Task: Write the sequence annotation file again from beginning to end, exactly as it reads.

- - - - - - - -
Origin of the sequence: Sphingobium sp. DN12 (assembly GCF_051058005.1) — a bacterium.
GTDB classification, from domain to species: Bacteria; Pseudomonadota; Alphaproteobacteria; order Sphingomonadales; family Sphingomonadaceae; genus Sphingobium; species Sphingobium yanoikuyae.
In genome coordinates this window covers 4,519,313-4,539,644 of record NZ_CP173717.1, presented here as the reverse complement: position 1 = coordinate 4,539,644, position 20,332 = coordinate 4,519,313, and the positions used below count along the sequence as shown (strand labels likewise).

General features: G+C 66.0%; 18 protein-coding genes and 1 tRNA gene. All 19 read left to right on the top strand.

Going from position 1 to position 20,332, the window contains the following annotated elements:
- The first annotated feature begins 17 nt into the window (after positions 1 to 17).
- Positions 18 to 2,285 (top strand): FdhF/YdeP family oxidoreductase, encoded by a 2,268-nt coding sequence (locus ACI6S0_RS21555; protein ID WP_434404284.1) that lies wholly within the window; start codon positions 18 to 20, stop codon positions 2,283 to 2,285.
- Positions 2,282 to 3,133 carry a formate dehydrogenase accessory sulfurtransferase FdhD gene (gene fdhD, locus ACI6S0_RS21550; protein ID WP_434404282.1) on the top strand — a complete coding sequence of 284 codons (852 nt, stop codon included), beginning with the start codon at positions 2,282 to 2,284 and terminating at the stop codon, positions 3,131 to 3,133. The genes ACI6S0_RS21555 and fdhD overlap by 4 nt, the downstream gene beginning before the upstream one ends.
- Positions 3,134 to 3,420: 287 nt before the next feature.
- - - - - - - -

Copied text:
Origin of the sequence: Sphingobium sp. DN12 (assembly GCF_051058005.1) — a bacterium.
GTDB classification, from domain to species: Bacteria; Pseudomonadota; Alphaproteobacteria; order Sphingomonadales; family Sphingomonadaceae; genus Sphingobium; species Sphingobium yanoikuyae.
In genome coordinates this window covers 4,519,313-4,539,644 of record NZ_CP173717.1, presented here as the reverse complement: position 1 = coordinate 4,539,644, position 20,332 = coordinate 4,519,313, and the positions used below count along the sequence as shown (strand labels likewise).

General features: G+C 66.0%; 18 protein-coding genes and 1 tRNA gene. All 19 read left to right on the top strand.

Going from position 1 to position 20,332, the window contains the following annotated elements:
- The first annotated feature begins 17 nt into the window (after positions 1 to 17).
- Positions 18 to 2,285 (top strand): FdhF/YdeP family oxidoreductase, encoded by a 2,268-nt coding sequence (locus ACI6S0_RS21555; protein ID WP_434404284.1) that lies wholly within the window; start codon positions 18 to 20, stop codon positions 2,283 to 2,285.
- Positions 2,282 to 3,133 carry a formate dehydrogenase accessory sulfurtransferase FdhD gene (gene fdhD, locus ACI6S0_RS21550; protein ID WP_434404282.1) on the top strand — a complete coding sequence of 284 codons (852 nt, stop codon included), beginning with the start codon at positions 2,282 to 2,284 and terminating at the stop codon, positions 3,131 to 3,133. The genes ACI6S0_RS21555 and fdhD overlap by 4 nt, the downstream gene beginning before the upstream one ends.
- Positions 3,134 to 3,420: 287 nt before the next feature.